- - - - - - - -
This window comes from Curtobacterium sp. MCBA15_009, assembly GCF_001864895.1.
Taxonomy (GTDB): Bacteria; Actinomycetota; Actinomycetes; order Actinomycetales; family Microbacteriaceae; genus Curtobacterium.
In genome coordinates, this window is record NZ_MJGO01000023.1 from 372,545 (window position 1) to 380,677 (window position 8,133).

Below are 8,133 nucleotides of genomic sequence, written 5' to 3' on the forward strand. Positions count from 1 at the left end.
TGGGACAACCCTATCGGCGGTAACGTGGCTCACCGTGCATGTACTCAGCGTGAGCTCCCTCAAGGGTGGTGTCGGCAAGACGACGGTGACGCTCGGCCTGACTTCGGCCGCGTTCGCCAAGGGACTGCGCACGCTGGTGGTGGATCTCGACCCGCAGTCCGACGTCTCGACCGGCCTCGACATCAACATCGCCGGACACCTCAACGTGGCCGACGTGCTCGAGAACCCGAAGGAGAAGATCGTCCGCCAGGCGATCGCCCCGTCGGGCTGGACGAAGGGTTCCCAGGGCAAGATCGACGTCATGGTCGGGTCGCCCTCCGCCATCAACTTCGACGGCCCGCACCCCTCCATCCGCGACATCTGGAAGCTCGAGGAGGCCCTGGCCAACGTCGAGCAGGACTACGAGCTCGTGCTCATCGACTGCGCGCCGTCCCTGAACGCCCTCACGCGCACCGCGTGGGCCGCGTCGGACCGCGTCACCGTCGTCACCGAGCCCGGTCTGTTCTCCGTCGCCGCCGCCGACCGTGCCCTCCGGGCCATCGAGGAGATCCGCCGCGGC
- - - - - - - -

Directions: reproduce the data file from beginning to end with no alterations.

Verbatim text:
This window comes from Curtobacterium sp. MCBA15_009, assembly GCF_001864895.1.
Taxonomy (GTDB): Bacteria; Actinomycetota; Actinomycetes; order Actinomycetales; family Microbacteriaceae; genus Curtobacterium.
In genome coordinates, this window is record NZ_MJGO01000023.1 from 372,545 (window position 1) to 380,677 (window position 8,133).

Below are 8,133 nucleotides of genomic sequence, written 5' to 3' on the forward strand. Positions count from 1 at the left end.
TGGGACAACCCTATCGGCGGTAACGTGGCTCACCGTGCATGTACTCAGCGTGAGCTCCCTCAAGGGTGGTGTCGGCAAGACGACGGTGACGCTCGGCCTGACTTCGGCCGCGTTCGCCAAGGGACTGCGCACGCTGGTGGTGGATCTCGACCCGCAGTCCGACGTCTCGACCGGCCTCGACATCAACATCGCCGGACACCTCAACGTGGCCGACGTGCTCGAGAACCCGAAGGAGAAGATCGTCCGCCAGGCGATCGCCCCGTCGGGCTGGACGAAGGGTTCCCAGGGCAAGATCGACGTCATGGTCGGGTCGCCCTCCGCCATCAACTTCGACGGCCCGCACCCCTCCATCCGCGACATCTGGAAGCTCGAGGAGGCCCTGGCCAACGTCGAGCAGGACTACGAGCTCGTGCTCATCGACTGCGCGCCGTCCCTGAACGCCCTCACGCGCACCGCGTGGGCCGCGTCGGACCGCGTCACCGTCGTCACCGAGCCCGGTCTGTTCTCCGTCGCCGCCGCCGACCGTGCCCTCCGGGCCATCGAGGAGATCCGCCGCGGC